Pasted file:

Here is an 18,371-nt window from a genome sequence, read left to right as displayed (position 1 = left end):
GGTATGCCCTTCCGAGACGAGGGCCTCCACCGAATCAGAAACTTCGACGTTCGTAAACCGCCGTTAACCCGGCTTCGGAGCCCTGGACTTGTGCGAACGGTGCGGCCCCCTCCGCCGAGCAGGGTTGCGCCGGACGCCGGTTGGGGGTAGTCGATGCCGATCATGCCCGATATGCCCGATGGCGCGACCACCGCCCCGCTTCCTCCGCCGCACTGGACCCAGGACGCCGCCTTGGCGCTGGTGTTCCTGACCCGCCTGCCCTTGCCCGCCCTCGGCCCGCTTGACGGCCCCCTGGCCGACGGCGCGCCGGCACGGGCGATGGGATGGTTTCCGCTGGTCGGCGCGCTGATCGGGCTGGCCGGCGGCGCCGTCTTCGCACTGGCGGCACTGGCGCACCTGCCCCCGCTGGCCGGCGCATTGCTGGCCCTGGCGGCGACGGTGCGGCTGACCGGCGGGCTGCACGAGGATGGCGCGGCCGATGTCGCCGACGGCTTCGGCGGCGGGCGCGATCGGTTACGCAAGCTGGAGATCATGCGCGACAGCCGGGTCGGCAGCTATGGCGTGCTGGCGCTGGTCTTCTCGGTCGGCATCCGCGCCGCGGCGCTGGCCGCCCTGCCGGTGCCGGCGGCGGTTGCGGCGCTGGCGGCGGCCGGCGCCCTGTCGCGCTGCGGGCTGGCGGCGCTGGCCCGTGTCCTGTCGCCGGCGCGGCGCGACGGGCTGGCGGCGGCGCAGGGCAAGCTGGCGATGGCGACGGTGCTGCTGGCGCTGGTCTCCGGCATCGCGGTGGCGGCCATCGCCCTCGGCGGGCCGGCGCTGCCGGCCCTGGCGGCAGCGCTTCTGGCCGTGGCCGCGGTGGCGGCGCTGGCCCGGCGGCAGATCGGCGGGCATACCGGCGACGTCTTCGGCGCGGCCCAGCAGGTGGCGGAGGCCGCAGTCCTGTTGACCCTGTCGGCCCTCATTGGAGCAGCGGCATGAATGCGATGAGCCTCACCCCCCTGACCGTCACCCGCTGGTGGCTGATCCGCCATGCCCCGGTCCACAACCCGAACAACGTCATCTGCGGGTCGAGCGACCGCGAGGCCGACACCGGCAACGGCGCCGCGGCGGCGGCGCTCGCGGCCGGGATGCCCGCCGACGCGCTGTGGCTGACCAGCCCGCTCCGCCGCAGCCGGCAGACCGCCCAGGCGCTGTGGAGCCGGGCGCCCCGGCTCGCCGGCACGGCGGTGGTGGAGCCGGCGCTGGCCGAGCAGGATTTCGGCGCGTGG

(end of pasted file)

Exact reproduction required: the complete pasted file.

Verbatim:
Here is an 18,371-nt window from a genome sequence, read left to right as displayed (position 1 = left end):
GGTATGCCCTTCCGAGACGAGGGCCTCCACCGAATCAGAAACTTCGACGTTCGTAAACCGCCGTTAACCCGGCTTCGGAGCCCTGGACTTGTGCGAACGGTGCGGCCCCCTCCGCCGAGCAGGGTTGCGCCGGACGCCGGTTGGGGGTAGTCGATGCCGATCATGCCCGATATGCCCGATGGCGCGACCACCGCCCCGCTTCCTCCGCCGCACTGGACCCAGGACGCCGCCTTGGCGCTGGTGTTCCTGACCCGCCTGCCCTTGCCCGCCCTCGGCCCGCTTGACGGCCCCCTGGCCGACGGCGCGCCGGCACGGGCGATGGGATGGTTTCCGCTGGTCGGCGCGCTGATCGGGCTGGCCGGCGGCGCCGTCTTCGCACTGGCGGCACTGGCGCACCTGCCCCCGCTGGCCGGCGCATTGCTGGCCCTGGCGGCGACGGTGCGGCTGACCGGCGGGCTGCACGAGGATGGCGCGGCCGATGTCGCCGACGGCTTCGGCGGCGGGCGCGATCGGTTACGCAAGCTGGAGATCATGCGCGACAGCCGGGTCGGCAGCTATGGCGTGCTGGCGCTGGTCTTCTCGGTCGGCATCCGCGCCGCGGCGCTGGCCGCCCTGCCGGTGCCGGCGGCGGTTGCGGCGCTGGCGGCGGCCGGCGCCCTGTCGCGCTGCGGGCTGGCGGCGCTGGCCCGTGTCCTGTCGCCGGCGCGGCGCGACGGGCTGGCGGCGGCGCAGGGCAAGCTGGCGATGGCGACGGTGCTGCTGGCGCTGGTCTCCGGCATCGCGGTGGCGGCCATCGCCCTCGGCGGGCCGGCGCTGCCGGCCCTGGCGGCAGCGCTTCTGGCCGTGGCCGCGGTGGCGGCGCTGGCCCGGCGGCAGATCGGCGGGCATACCGGCGACGTCTTCGGCGCGGCCCAGCAGGTGGCGGAGGCCGCAGTCCTGTTGACCCTGTCGGCCCTCATTGGAGCAGCGGCATGAATGCGATGAGCCTCACCCCCCTGACCGTCACCCGCTGGTGGCTGATCCGCCATGCCCCGGTCCACAACCCGAACAACGTCATCTGCGGGTCGAGCGACCGCGAGGCCGACACCGGCAACGGCGCCGCGGCGGCGGCGCTCGCGGCCGGGATGCCCGCCGACGCGCTGTGGCTGACCAGCCCGCTCCGCCGCAGCCGGCAGACCGCCCAGGCGCTGTGGAGCCGGGCGCCCCGGCTCGCCGGCACGGCGGTGGTGGAGCCGGCGCTGGCCGAGCAGGATTTCGGCGCGTGG